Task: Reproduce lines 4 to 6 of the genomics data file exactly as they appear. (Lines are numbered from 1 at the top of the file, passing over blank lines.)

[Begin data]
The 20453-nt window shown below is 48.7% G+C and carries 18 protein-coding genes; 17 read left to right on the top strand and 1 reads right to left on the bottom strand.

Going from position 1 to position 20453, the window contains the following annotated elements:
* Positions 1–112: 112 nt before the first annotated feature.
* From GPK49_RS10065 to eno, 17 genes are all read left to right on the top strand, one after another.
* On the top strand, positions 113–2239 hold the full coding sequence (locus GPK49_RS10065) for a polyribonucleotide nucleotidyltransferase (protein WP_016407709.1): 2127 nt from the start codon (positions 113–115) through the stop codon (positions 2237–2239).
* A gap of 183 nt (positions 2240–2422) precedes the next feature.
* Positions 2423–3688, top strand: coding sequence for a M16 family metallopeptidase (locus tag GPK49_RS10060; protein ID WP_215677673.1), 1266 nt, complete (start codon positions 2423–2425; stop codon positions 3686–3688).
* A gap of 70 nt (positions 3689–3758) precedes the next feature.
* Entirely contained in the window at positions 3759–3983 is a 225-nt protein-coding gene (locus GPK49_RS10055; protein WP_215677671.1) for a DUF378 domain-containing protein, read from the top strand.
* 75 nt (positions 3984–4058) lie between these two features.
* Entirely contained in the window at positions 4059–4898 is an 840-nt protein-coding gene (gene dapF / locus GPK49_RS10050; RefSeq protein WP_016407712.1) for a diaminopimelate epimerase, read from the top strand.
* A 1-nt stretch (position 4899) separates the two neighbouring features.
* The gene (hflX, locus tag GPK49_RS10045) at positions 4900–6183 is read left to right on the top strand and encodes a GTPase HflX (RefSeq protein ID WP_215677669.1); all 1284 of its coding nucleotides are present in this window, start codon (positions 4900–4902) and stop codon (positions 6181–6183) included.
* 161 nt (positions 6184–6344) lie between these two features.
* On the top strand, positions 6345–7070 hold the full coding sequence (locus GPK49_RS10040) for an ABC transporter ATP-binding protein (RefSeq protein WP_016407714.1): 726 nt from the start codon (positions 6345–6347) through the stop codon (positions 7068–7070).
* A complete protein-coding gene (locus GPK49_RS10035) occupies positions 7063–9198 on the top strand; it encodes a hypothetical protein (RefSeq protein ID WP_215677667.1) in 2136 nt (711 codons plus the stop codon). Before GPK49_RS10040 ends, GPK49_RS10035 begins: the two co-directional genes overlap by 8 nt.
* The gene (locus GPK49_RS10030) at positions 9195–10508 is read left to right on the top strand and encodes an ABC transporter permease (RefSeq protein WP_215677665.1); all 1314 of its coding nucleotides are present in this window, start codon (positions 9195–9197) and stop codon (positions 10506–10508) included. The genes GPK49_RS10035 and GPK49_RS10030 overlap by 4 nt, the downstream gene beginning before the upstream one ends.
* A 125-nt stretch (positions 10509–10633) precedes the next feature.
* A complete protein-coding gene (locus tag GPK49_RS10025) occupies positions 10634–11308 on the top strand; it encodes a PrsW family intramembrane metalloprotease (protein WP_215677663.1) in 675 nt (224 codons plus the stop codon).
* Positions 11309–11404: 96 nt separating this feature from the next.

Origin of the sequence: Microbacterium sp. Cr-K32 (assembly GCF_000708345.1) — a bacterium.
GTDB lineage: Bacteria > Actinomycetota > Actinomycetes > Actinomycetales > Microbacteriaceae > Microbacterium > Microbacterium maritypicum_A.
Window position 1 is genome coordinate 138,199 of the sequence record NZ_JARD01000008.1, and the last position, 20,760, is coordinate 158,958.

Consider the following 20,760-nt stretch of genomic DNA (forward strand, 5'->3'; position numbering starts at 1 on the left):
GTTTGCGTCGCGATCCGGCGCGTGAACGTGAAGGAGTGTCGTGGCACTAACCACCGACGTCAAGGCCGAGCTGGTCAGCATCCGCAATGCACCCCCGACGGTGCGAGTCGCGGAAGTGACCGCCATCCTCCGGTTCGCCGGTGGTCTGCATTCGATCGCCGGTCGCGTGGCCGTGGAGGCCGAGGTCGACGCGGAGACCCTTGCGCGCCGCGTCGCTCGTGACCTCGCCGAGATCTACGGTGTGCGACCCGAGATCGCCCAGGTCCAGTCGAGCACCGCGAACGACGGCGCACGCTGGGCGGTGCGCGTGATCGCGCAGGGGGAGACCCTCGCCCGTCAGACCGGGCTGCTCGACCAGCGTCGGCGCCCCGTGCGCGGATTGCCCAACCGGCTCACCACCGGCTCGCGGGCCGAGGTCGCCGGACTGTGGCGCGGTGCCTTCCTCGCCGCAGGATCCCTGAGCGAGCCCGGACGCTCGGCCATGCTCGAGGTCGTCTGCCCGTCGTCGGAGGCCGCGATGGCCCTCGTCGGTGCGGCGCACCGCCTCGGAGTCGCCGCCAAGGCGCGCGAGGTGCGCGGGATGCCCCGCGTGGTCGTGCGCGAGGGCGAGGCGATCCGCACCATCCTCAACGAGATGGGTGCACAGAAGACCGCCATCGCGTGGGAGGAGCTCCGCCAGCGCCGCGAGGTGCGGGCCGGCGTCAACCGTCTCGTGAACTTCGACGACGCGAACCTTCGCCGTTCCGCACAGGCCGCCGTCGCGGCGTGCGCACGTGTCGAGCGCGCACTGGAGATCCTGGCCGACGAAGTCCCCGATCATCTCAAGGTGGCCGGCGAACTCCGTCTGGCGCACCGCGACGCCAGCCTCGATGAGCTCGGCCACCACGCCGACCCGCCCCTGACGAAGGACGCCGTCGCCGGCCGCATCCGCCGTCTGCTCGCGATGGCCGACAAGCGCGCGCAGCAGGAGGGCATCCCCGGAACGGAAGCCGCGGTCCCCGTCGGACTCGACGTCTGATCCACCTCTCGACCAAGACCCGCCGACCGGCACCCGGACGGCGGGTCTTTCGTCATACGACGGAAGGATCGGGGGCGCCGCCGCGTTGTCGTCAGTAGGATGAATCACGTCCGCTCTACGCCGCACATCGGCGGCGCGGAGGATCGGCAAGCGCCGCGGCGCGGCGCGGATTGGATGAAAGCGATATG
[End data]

* From GPK49_RS10065 to eno, 17 genes are all read left to right on the top strand, one after another.
* On the top strand, positions 113–2239 hold the full coding sequence (locus GPK49_RS10065) for a polyribonucleotide nucleotidyltransferase (protein WP_016407709.1): 2127 nt from the start codon (positions 113–115) through the stop codon (positions 2237–2239).
* A gap of 183 nt (positions 2240–2422) precedes the next feature.